As a filmmaker and as a blogger here on 8Asians, I get hit up to write about everyone and their mother’s webseries. While I’ve seen a lot of good ones (don’t worry, yours was great!), I mostly see a lot of really bad webseries. That’s why when my friend, Tom Huang, sent me an email about his newest project, Unusual Targets, I didn’t have very high hopes for it. However, because I love Tom’s films and writing (see bio at the end of the article) I gave it a shot.
To my surprise, I enjoyed it. Not just enjoyed it, I REALLY enjoyed it. I loved that he chose to have an Asian American lead in a supernatural hitman series. Rarely do I see the Asian American community a part of supernatural world (minus a few famous examples, like Steven Yeun from Walking Dead). But even more rarely do I see Asian American leads in such projects. And then there’s the pure technical aspect of it: It looks beautiful. It doesn’t look like your typical low-budget webseries that we’re all pretty much accustomed to now.
I sat down with Tom and asked him a few questions about his new project:
1. What’s Unusual Targets about?
Unusual Targets follows the story of Lee Ling, a guy trying to get into the family business that’s been going on for centuries since his father came to America from China. It turns out that business is being a hitman for hires a hitman specializing in supernatural beings, like vampires and werewolves. After his father was killed on the job when Lee was young, Lee is now trying to learn on-the-job.
2. Why did you cast an Asian American as the lead? Is it important for you as a filmmaker to cast Asian Americans in roles in your projects?
I always try to involve Asian Americans and/or a diverse cast in everything I write it’s part of the reason I got into the writing business, since I started realizing there wouldn’t be any good parts for Asian Americans unless Asian Americans started writing the roles themselves. I actually don’t feel comfortable writing something that’s an all-Asian American cast, as I prefer to have a story reflects the most interesting aspects of living in America today, that being a world where people of all different looks and cultures are mashed together to create interesting tales and characters. Sometimes this is harder to force this when I’m a writer-for-hire, and I’m okay with that but when I do my own, personal projects such as Unusual Targets, then I really try to mix it up.
As for the lead character, Lee, I was looking to create someone whose family background involved a culture rich in legends of monsters and magic, and the Chinese culture was just perfect. Really, there are a quite a number of diverse cultures that could work as well, but my own familiarity with Chinese lore made it easier to decide on that for Lee’s background.
3. Is there a connection between supernatural elements and Asian culture?
Oh absolutely Asians across the board are probably one of the most superstitious cultures out there with their beliefs in the power of numbers and all sorts of folklore. The Chinese in particular are full of stories of the supernatural, from the famous Monkey King tales to dragons to the ghosts of ancestors, it’s all great stuff. Sometimes the stories I’ve heard from my parents and relatives are a little strange in their structure and the lessons that’s supposed to come from it, but it’s all interesting and rich in history.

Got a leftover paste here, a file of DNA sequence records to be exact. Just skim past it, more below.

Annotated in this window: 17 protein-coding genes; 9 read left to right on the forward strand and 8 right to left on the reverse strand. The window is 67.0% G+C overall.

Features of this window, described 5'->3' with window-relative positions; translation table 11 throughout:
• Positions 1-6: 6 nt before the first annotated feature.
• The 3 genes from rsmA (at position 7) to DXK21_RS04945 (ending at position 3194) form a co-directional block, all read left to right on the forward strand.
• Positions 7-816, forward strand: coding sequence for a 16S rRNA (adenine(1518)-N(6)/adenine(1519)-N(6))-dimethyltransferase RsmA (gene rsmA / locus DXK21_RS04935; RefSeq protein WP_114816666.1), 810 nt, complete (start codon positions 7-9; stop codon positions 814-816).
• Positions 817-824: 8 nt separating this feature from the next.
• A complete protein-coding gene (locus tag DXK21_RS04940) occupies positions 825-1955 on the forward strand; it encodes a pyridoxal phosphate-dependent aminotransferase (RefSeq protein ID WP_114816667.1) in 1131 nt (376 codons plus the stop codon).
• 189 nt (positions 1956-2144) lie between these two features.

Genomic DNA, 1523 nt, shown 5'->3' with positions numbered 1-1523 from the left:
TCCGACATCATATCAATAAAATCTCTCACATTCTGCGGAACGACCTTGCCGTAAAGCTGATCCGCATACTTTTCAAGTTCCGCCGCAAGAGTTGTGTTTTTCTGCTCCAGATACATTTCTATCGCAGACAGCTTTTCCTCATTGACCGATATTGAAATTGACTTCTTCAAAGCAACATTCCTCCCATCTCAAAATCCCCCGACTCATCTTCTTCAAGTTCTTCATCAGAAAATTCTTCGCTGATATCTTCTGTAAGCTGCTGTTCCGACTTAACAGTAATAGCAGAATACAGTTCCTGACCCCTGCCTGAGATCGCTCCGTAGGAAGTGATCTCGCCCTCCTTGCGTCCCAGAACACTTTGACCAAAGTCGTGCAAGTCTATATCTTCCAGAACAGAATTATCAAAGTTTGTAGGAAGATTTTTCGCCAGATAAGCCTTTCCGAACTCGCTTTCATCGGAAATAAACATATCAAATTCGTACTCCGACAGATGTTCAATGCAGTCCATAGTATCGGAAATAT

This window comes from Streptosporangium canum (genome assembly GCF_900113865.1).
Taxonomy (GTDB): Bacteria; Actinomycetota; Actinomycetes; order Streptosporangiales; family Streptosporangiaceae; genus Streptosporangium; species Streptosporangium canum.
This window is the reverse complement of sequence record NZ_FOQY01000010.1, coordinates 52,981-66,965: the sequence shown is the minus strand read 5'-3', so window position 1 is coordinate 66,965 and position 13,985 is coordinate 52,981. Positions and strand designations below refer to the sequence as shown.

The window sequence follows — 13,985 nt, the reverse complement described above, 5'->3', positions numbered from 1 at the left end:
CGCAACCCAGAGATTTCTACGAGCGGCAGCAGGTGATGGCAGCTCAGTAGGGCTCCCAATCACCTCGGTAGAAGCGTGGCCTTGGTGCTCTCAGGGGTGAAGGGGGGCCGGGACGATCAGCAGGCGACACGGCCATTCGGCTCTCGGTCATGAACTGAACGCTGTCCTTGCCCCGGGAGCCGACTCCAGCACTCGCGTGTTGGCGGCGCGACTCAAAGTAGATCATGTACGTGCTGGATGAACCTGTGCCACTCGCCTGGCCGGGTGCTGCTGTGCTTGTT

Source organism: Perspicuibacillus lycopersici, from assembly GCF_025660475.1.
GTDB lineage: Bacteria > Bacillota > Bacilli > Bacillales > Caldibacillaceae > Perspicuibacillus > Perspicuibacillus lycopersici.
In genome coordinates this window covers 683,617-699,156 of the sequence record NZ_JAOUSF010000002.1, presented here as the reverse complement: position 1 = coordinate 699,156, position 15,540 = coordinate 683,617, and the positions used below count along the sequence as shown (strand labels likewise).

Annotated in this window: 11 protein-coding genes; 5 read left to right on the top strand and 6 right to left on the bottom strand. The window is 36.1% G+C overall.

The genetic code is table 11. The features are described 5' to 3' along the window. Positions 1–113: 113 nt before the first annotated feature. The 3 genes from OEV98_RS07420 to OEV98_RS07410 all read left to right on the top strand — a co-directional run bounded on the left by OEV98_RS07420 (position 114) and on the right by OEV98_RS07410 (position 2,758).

4. Any advice to Asian Americans who want to get into entertainment?
Pretty much just do it. Sure, there are still barriers to getting stories about Asian Americans out there, and casting Asians will always be tough in America, but I don’t know another time that there so many Asian Americans involved in the entertainment industry now, from executives to writers to directors to producers to actors to agents. It’s a tough industry to outright succeed at, but at this point, I think Asian Ams have just a good shot to make it as anyone else. To me, it’s all about putting the work in, really do the things that will make you the best writer or producer or actor or whatever, and your talent should speak for itself. Much of Asian culture is about working hard to succeed, and the same applies here, I believe I can point too many of my friends and peers as examples. But you have to put the work in.
5. How can people see Unusual Targets?
The easiest way is to simply go to www.unusualtargets.com, where you can click to episodes on our YouTube channel, as well as info on the show. We premiere on Tuesday, December 9th, and have an eight-episode season, so be sure to check it out!
If you like it, please do subscribe to our YouTube channel, we’d love to keep you involved!
Who is Tom Huang?
Tom Huang has written for network television as well as being a multi-award-winning indie filmmaker. His first feature project, “freshmen“, an independent feature which he produced, wrote, and directed, follows the lives of four college freshmen in their first quarter of school. It was a film festival hit, winning the Audience Award for Best Feature at the Los Angeles Asian Pacific Film Festival, the Final Draft Original Screenplay Award at the Rhode Island International Film Fest, as well as earning a nomination for best independent feature at the Media Awards.
Afterwards, Tom started his television writing career, his last job writing for the critically lauded ABC sitcom “Sons & Daughters.” He has also written for the sitcoms “Still Standing” on CBS, and “The Mullets” on UPN. Tom¹s latest indie feature film, “Why Am I Doing This?”, has won Best Picture honors at the Houston Comedy Film Festival and the Philadelphia Asian American Film Festival, Best Independent Feature Film at the Chinese American Film Festival, and the Cinequest Film Festival’s Director’s New Vision Award.